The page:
Early in 2007, the Newbery Award-winning novel The Higher Power of Lucky by Susan Patron became the subject of a dispute among authors and librarians across the country over its use of the word “scrotum.”  Following a report in the New York Times, the story of Patron’s challenged book became national news, and many school librarians have hesitated to purchase the book for their school collections.  Such actions would have serious First Amendment consequences. 

Susan Patron is the Juvenile Materials Collection Manager at the Los Angeles Public Library and the author of five other books for children.  We asked her about the controversy over The Higher Power of Lucky, and librarians’ role in defending the First Amendment:

Simon & Schuster interview with Susan Patron

NCAC:  Most of the recent media attention for The Higher Power of Lucky has focused on a single word on the book’s opening page: scrotum.  What do you hope children take away from your book as a whole?

Susan Patron:  The community of Hard Pan is populated by eccentric, poor, and more or less uneducated people, most of them recovering from some addiction, and they are trying to become better human beings.  Lucky needs information and some kind of spiritual guidance because she’s growing up.  She tries to figure out the way the world works by eavesdropping at 12 step programs, listening to the stories of how people struggle and survive.  So I hope readers will discover something about bravery and facing difficult challenges.  I hope they will identify with Lucky’s courage.  I want them to see that, in all of this, love is key.

NCAC:  What have been the responses you’ve received about the book from children who have read it?

SP: Two examples:  Leah, an 8-year-old from the Midwest, wrote to me that she loved the story and especially that Lucky was adopted, just as Leah herself was adopted.  Leah also noticed and commented enthusiastically on the design of the book, which interested me.  She paid attention to aspects usually not noticed by adults, whereas she paid no attention to the word scrotum, which stopped a number of adults in their tracks.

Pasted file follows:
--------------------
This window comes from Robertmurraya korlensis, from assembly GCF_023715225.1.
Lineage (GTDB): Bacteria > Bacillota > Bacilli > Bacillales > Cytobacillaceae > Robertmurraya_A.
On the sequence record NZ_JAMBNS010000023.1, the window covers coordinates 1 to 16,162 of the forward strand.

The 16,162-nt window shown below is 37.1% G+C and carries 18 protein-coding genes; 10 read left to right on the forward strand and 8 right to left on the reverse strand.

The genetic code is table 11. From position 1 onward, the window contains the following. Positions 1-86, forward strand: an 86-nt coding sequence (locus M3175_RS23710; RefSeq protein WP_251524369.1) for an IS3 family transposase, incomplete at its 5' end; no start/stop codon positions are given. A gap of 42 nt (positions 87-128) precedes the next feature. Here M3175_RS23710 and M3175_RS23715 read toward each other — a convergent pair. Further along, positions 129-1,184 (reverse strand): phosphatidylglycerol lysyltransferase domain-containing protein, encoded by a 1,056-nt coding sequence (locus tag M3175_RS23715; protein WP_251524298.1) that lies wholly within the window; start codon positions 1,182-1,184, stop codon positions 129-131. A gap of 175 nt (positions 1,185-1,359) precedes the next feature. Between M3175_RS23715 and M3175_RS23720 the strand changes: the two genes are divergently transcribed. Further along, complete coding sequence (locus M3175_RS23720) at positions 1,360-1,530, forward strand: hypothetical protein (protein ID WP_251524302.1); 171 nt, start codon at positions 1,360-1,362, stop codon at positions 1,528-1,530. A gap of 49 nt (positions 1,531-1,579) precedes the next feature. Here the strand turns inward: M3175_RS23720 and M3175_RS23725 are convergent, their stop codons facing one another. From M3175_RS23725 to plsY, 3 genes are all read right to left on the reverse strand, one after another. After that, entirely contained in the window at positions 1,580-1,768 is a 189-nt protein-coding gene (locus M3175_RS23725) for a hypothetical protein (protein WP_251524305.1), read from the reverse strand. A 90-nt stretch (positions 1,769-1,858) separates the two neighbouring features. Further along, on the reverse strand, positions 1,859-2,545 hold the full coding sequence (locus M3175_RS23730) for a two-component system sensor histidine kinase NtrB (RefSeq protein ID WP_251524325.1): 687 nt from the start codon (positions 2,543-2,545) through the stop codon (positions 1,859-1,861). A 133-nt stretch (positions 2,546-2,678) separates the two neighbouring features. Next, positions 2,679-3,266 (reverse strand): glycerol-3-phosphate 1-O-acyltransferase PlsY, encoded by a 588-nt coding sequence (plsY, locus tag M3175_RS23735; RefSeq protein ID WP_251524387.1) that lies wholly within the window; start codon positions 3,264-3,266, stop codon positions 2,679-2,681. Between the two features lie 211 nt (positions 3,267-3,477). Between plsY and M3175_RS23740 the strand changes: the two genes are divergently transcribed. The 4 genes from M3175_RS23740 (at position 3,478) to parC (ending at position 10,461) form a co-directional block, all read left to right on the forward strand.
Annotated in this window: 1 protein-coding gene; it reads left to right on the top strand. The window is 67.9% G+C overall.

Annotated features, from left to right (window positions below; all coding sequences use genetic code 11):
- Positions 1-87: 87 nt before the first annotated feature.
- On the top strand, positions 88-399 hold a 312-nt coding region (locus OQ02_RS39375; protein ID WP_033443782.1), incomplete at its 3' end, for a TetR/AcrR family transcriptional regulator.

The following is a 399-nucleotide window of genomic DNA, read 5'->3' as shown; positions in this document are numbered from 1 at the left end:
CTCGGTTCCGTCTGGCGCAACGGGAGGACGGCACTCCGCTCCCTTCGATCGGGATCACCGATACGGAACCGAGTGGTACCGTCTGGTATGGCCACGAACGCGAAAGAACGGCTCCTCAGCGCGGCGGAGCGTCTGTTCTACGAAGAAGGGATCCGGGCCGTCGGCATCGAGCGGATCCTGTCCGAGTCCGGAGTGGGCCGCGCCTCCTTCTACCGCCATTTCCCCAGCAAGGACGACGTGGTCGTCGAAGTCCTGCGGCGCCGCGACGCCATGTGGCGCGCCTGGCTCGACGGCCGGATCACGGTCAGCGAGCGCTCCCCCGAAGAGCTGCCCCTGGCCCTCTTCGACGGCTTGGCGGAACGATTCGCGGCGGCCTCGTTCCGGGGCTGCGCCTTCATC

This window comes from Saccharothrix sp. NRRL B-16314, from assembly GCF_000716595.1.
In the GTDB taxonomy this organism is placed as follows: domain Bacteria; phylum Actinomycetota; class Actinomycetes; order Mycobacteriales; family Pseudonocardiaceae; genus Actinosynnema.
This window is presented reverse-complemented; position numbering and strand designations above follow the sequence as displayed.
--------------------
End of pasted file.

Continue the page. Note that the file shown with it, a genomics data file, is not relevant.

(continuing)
A teacher of a fourth grade class in Oakland, California read The Higher Power of Lucky aloud to her class.  She wrote that they responded positively to the story.  The teacher then told them there has been a controversy about it, and asked what they thought it might be about.  They guessed drinking, smoking, or cremation.  When she told them it concerned the word scrotum, a group of them went to look it up in the dictionary.  They concluded that if The Higher Power of Lucky is banned by any libraries, the dictionary should be banned as well.

NCAC What responses have you received from other authors and/or publishers about the book?

SP: Writers and organizations for writers (PEN and SCBWI) have been fiercely supportive.  The authors of the three 2007 Newbery Honor books posted a statement of support online.  Maurice Sendak posted support on a blog.  My own publisher, Simon & Schuster Children’s Books, is hosting a hospitality suite at the American Library Association’s annual conference, with the theme of “In Support of Every Word,” to thank librarians and authors who have spoken out in support of the book.